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Smoky wines for autumnal stews?



At this time of year in our household we quite often end up doing various chuck-it-all-in warming stews. Whether we use white fish or bacon, chorizo or chicken, I’ll generally bung in an assortment of leftover veg, some passata, and spices like paprika, cumin or cinnamon depending on the meat/fish, and often a little fresh chilli.

The result is hearty, gently spicy and rich, and I’d love some go-to wines to stock up on for just this kind of dish. Whether smoky and warming or rich and juicy, I’d love to hear your tried-and-tested bottles for similar types of dinners? Classics and off-the-beaten-track wildcards equally welcome!


Look no further. Vintage after vintage, always delvers.
Bought 2015 EP for £72 for a 12 bottle case, that’s a bargain.
The Chave Mon Coeur CdR 2014 for £9.50 per bottle all in, with the gloss of Chave evident.
Both great for a hearty stew but especially venison or game.


I’m so happy that we’re back to one-pot wonder weather! We had a slow cooked sausage casserole the other night and drank this with it which was perfect :wine_glass:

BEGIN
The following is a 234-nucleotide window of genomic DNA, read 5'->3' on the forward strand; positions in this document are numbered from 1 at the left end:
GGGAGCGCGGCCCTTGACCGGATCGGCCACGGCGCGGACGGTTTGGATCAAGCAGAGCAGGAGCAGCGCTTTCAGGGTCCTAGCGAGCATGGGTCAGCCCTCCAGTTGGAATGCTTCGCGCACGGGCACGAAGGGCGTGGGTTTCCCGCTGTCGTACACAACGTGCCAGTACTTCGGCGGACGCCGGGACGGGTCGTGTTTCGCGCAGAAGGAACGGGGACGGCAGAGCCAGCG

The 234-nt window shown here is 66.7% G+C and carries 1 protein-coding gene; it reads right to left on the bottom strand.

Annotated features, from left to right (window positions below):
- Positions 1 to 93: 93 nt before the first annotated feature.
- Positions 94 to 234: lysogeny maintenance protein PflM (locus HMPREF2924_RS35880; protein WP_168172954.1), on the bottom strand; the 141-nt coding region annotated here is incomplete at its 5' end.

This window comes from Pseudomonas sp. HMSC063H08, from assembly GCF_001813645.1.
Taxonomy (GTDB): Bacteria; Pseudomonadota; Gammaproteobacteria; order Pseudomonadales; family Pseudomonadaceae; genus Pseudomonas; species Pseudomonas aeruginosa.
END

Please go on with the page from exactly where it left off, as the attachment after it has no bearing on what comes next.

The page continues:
I also do a mean chickpea and chorizo stew which is brilliant with the Exhibition Mendoza Malbec
https://www.thewinesociety.com/shop/productdetail.aspx?section=pd&pl=&pd=AR3511&pc=&prl= :heart_eyes:


Beef in Brasato - basically steep a stewing cut of beef in wine and veg for 24hrs (usually Barolo but I tend to use supermarket nebbiolo or barbaresco) and serve it with polenta and a better version of the wine you used to steep.


What cut of beef do you use? I once had this in Italy made by my friend’s mother. It was superb but she used a cut of beef which translated, is called “Priest’s hat”.
I think it is a cut of chuck…However, most recipes I see call for top side and I just don’t think that works. Too lean and doesn’t break down enough. Thanks!


I had the 2012 version last night which was quite smokey. Pot roast beef for us today as the snow depth accumulates at a shockingly rapid rate. No one’s going anywhere today so no need to worry about when to start the cooking “with” wine.